“They are quite rich. They have got four vehicles,” the official said with a smile. “Now we’ll try to build their network. How they are linked to others. This is only for law and order. Even if you just give a phone number, everything it builds.”
A couple more clicks of the mouse, and the official pulled up a pictorial representation of all their family relationships. Pointing to the sportsperson’s sibling, the official said, “They never stated anywhere in the government records that they have a sibling, but the system itself connected and established the relationship.”
HuffPost India is withholding the name and gender of the sportsperson to protect their privacy.
The Samagram system, the official told HuffPost India, maps five kinds of relationships: parents, children, siblings, spouses, and other residual relationships like people living in the same address, people using the same phone number or email id. “If you click on any of those individuals, the relationship tree further develops that person’s network,” the official said. “You can keep drilling down until the last node is reached.”
The official said the relationship-network feature of the Samagram application is only available to very senior officials in the law and order enforcement agencies.
“This is first of its kind in the country. Imagine the power that exists with the enforcement agencies,” the official said. “All you had was just two things. The name and address. But today what kind of picture you have.”
The official said that a number of Indian law-enforcement agencies were attempting to build similar databases.
“This kind of network resolution, the Financial Intelligence Unit wants to try, the income tax department wants to try, NATGRID wants to try, all enforcement agencies want to try. They are at various levels. But nobody has reached this advanced level on this scale,” said the official.
NATGRID, or the National Intelligence Grid, is an ambitious surveillance and counter-terror intelligence program that the central government has been trying to build for the past several years
Telangana state officials say their tracking and matching system is scarily accurate.
“As all of us are aware, all of us have digital footprints. Whenever we do some kind of a transaction where record maintenance is required, we leave behind a digital footprint,” Ranjan, Principal Secretary of Telangana’s Department of IT, said in a public address in July 2019. HuffPost India has obtained and reviewed a video of that address. “If you tell me one person’s name I can give his entire digital footprint at about 96% accuracy to then.”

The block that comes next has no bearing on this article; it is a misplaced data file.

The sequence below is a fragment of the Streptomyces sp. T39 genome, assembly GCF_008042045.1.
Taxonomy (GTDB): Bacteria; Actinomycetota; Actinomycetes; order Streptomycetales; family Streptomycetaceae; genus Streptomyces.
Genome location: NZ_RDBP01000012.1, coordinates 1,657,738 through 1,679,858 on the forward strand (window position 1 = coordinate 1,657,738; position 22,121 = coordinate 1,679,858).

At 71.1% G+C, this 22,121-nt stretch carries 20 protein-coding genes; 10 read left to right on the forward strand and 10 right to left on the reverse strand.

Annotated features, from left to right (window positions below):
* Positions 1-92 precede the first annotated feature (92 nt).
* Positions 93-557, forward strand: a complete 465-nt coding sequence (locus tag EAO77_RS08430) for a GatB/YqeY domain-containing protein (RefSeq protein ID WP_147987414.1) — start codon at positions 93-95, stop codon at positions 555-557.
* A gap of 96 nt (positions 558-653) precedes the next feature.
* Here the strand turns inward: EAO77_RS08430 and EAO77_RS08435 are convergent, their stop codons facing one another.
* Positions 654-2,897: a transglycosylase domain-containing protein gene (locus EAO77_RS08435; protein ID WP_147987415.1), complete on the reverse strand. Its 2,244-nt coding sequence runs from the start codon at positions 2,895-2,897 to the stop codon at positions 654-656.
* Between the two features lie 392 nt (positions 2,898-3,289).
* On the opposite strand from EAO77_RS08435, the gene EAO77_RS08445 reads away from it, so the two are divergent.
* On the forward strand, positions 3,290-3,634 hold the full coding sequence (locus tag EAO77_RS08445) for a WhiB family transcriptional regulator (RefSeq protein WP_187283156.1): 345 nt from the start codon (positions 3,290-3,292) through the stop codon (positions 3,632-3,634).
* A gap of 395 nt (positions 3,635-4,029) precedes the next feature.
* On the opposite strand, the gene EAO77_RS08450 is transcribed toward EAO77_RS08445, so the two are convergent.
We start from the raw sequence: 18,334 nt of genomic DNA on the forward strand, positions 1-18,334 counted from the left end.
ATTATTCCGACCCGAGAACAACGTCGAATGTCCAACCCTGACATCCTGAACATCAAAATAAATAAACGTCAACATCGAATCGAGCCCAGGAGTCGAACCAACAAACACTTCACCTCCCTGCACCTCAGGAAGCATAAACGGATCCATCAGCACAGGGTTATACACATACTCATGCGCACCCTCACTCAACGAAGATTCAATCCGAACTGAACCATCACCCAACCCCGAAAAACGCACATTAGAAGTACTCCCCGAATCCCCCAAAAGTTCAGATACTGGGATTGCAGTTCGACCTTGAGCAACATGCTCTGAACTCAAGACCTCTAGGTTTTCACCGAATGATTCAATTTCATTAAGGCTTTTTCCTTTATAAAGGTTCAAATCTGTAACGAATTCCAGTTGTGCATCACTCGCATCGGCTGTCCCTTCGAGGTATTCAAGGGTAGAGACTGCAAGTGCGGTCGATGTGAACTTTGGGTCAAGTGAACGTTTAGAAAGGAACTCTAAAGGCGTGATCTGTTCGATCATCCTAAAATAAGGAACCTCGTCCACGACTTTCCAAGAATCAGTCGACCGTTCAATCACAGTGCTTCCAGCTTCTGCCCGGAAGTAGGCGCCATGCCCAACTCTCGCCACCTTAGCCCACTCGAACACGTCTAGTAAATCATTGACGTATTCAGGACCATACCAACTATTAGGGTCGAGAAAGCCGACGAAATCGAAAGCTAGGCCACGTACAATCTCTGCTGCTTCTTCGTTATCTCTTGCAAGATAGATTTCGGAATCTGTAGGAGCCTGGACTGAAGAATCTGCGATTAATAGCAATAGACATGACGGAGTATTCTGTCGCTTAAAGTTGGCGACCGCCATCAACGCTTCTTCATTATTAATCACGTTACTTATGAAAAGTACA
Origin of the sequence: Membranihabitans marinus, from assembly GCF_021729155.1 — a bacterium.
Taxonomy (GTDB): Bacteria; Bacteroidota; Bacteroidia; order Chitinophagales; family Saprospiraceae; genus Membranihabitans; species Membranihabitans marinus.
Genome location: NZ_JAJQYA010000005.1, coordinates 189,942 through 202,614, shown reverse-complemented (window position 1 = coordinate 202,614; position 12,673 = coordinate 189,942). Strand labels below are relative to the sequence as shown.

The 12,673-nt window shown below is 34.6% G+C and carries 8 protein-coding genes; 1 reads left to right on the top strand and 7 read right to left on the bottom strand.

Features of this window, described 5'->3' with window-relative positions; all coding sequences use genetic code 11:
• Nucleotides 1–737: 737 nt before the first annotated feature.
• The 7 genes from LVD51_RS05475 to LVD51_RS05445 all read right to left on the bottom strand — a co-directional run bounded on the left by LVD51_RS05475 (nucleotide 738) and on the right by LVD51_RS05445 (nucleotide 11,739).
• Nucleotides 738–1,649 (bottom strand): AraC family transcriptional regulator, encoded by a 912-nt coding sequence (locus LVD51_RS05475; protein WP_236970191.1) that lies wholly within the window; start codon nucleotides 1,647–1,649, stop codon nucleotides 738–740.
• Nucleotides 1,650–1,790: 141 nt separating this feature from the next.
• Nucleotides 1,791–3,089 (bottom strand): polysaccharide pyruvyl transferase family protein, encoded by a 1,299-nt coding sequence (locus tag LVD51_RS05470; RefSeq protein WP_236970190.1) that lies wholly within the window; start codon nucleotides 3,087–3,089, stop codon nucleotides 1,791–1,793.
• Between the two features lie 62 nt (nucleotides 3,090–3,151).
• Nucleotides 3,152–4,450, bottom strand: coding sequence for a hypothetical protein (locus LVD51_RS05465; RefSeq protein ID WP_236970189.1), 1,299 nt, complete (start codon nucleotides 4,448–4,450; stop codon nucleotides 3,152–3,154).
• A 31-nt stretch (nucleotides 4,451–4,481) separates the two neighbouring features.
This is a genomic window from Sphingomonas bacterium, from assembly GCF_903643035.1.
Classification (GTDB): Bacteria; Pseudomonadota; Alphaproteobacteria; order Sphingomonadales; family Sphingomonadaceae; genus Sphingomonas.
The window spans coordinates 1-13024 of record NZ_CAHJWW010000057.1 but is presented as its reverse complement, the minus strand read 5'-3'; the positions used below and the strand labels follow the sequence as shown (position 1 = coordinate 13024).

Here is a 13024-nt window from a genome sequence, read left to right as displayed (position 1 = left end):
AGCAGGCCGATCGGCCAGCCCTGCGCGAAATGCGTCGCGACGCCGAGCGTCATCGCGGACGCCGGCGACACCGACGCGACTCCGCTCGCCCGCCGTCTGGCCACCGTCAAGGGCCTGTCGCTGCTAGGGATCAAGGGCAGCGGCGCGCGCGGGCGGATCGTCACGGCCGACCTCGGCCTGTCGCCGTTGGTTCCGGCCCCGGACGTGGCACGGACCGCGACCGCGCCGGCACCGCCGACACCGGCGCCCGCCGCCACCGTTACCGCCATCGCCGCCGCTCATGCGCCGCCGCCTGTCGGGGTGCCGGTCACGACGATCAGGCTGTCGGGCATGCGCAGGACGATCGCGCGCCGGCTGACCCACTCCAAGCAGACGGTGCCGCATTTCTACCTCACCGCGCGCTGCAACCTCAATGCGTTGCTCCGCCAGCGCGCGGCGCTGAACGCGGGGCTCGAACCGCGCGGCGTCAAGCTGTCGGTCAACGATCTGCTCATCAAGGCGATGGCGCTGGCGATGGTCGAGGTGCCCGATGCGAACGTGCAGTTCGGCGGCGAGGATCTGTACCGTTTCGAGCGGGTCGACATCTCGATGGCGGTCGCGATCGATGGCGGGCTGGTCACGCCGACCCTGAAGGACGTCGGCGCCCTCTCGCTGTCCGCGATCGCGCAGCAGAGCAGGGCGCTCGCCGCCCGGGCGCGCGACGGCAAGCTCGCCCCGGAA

‘No need for consent’
Telangana’s Samagram, or Samagra Vedika as it is also known, works by using algorithms to triangulate a person’s identity. The algorithms, officials say, use “machine-learning” — a buzzy way of saying that the algorithms self-correct to improve their accuracy.
As Ranjan explained in his public address, the Telangana government built the system by integrating 30 different government databases to build a comprehensive digital profile of each resident in the state.
“For example, if you open a bank account, the bank database records you. If you buy a mobile phone, a sim card rather, the operator’s database records you. You will be recorded on the voters’ list, if you are paying property tax, you will be recorded in the property tax list. If you have any commercial activity going, suppose you pay GST, then you will be there in GST database and so on,” Ranjan said in his public address. “Each of us exists on multiple databases that constitutes our digital profile.”
The Samagram system can create these individual digital profiles using a person’s name and their address as the basic building blocks. Adding additional details like phone numbers, for instance, speeds up the process and makes it more accurate.
State government officials justify this level of surveillance on the grounds of improving governance.
“It’s a known fact that the correct and full revenue due to the State Government from its legitimate revenue sources such as Trade License Fee, Property Tax or Vehicle Registration etc. is not being collected,” G.T. Venkateshwar Rao, Commissioner of Electronic Service Delivery, Telangana, told HuffPost India in an email. “Likewise, there are instances of people owning cars or large amount of land or having businesses and yet claiming welfare benefits of the state like old age pensions, subsidised food grains meant for citizens belonging to lower income group. They manage to claim these benefits.”